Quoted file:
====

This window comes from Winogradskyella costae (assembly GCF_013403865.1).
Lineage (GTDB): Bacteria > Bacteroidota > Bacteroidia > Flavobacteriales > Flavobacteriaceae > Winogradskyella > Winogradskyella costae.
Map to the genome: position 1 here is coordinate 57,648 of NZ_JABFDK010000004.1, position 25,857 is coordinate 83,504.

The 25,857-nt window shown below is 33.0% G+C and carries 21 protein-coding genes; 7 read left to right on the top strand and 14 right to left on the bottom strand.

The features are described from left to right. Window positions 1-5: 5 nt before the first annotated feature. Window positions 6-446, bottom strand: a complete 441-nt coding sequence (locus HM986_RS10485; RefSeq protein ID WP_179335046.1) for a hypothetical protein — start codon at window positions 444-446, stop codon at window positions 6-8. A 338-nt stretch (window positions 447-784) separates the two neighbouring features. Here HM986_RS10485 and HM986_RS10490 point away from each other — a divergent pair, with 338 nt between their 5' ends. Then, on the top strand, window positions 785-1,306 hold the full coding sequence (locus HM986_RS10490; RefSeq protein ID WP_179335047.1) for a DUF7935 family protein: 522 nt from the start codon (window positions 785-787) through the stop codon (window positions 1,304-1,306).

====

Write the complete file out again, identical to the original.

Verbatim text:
This window comes from Winogradskyella costae (assembly GCF_013403865.1).
Lineage (GTDB): Bacteria > Bacteroidota > Bacteroidia > Flavobacteriales > Flavobacteriaceae > Winogradskyella > Winogradskyella costae.
Map to the genome: position 1 here is coordinate 57,648 of NZ_JABFDK010000004.1, position 25,857 is coordinate 83,504.

The 25,857-nt window shown below is 33.0% G+C and carries 21 protein-coding genes; 7 read left to right on the top strand and 14 right to left on the bottom strand.

The features are described from left to right. Window positions 1-5: 5 nt before the first annotated feature. Window positions 6-446, bottom strand: a complete 441-nt coding sequence (locus HM986_RS10485; RefSeq protein ID WP_179335046.1) for a hypothetical protein — start codon at window positions 444-446, stop codon at window positions 6-8. A 338-nt stretch (window positions 447-784) separates the two neighbouring features. Here HM986_RS10485 and HM986_RS10490 point away from each other — a divergent pair, with 338 nt between their 5' ends. Then, on the top strand, window positions 785-1,306 hold the full coding sequence (locus HM986_RS10490; RefSeq protein ID WP_179335047.1) for a DUF7935 family protein: 522 nt from the start codon (window positions 785-787) through the stop codon (window positions 1,304-1,306).